The pupil premium is additional funding for publicly funded schools in England to raise the attainment of disadvantaged pupils and close the gap between them and their peers.

In the 2017 to 2018 financial year, schools will receive the following funding for each child registered as eligible for free school meals at any point in the last 6 years and for each pupil under the local-authority care.

Free School Meals is a benefit awarded in respect of children under the age of 19 where the parent or guardian is in receipt of one of the benefits shown below:

  • Income Support;
  • Income Based Jobseekers Allowance (IB JSA);
  • Support under part VI of the Immigration and Asylum Act 1999;
  • Child Tax Credit
  • The Guaranteed Element of State Pension Credit

You can find the Birmingham City Council Free School Meals Application form below.

Schools will also receive £1,900 for each pupil who has left local-authority care because of 1 of the following:

  • adoption
  • a special guardianship order
  • a child arrangements order
  • a residence order

Schools have the freedom to spend the Premium, which is additional to the underlying school’s budget, in a way they think will best support the raising of attainment for students attracting Pupil Premium funding.

Pupil Premium Summary 2017-2018

Pupil Premium Funding Allocation 2017-2018

Pupil Premium Funding Allocation 2016-2017
Pupil Premium Impact Evaluation 2015-2016
Birmingham City Council Free Schools Meals Application Form
Key Priority  Main Objectives
1. Awareness and accountability Roles and responsibilities are well matched to the strength and abilities of members of staff involved in raising the outcomes of disadvantaged students, and the Appraisal cycle holds all relevant staff into account.

All strategies are evaluated and can demonstrate financial accountability.

2. Outcomes of disadvantaged students To raise the attainment and progress of disadvantaged students and close the gap with the attainment of non-disadvantaged students nationally.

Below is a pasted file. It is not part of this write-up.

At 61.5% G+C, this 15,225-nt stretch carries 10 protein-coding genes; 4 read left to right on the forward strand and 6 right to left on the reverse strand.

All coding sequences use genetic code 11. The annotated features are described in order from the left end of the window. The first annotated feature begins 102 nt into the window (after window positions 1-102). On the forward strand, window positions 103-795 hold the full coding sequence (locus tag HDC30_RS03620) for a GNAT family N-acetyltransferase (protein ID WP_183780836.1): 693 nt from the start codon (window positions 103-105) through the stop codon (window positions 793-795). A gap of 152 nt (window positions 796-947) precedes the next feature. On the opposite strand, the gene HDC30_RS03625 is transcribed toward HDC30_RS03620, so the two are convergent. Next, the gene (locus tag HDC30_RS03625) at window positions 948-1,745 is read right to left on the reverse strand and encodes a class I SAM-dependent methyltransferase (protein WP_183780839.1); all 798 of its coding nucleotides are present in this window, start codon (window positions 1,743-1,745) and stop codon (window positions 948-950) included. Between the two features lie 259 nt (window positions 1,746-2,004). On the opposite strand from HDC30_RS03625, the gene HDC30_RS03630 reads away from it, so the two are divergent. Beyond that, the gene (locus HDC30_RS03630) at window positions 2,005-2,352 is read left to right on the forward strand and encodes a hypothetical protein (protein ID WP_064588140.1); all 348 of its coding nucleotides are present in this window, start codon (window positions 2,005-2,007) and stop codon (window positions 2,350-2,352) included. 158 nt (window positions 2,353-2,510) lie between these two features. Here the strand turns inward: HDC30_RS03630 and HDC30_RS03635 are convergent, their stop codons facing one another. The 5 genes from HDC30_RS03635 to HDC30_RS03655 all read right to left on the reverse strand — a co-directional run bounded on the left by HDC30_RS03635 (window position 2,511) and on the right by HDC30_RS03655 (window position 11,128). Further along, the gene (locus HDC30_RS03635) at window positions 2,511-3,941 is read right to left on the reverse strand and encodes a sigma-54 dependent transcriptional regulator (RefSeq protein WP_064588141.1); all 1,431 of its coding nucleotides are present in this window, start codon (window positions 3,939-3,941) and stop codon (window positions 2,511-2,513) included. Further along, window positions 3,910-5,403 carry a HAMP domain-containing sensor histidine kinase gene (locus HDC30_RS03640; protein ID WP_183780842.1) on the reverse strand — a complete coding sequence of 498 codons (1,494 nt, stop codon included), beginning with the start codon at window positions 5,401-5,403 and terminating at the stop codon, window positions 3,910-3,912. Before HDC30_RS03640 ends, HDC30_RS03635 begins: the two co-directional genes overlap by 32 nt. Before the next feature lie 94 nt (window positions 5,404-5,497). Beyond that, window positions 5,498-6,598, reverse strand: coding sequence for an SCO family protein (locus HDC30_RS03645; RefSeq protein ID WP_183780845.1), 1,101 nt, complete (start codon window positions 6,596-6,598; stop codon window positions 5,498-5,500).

3. Student Welfare Develop a holistic approach to supporting the most vulnerable students, including disadvantaged students.

Improve attendance rates and reduce behaviour incidents that lead to fixed term exclusions.

Improve parental communication.

4. Teaching and learning and curriculum entitlement Support the participation of disadvantaged students in extra-curricular activities to promote an inclusive curriculum.

Develop the use of new technologies and revision materials to support independent study for disadvantaged students and develop high quality teaching and learning.

Plan personalised literacy and numeracy programmes for disadvantaged students.

To eliminate any barriers that prevent disadvantaged students to fully engage in all curriculum areas (e.g. via purchasing ingredients for Food lessons.)

Number of disadvantaged students at Holy Trinity Catholic School in comparison to national

Year   Number Of Students  % of disadvantages students at Holy Trinity National % 
 2016-17  Awaiting Year 7  Awaiting Year 7  ?
 2015-16  361  63%  28.7%
 2014-15  363  63%  28.5%
 2013-14  351  63%  28.2%
 2012-13  396  61%  26.7%

Outcomes of disadvantaged students in comparison to non-disadvantaged students

PP-Figures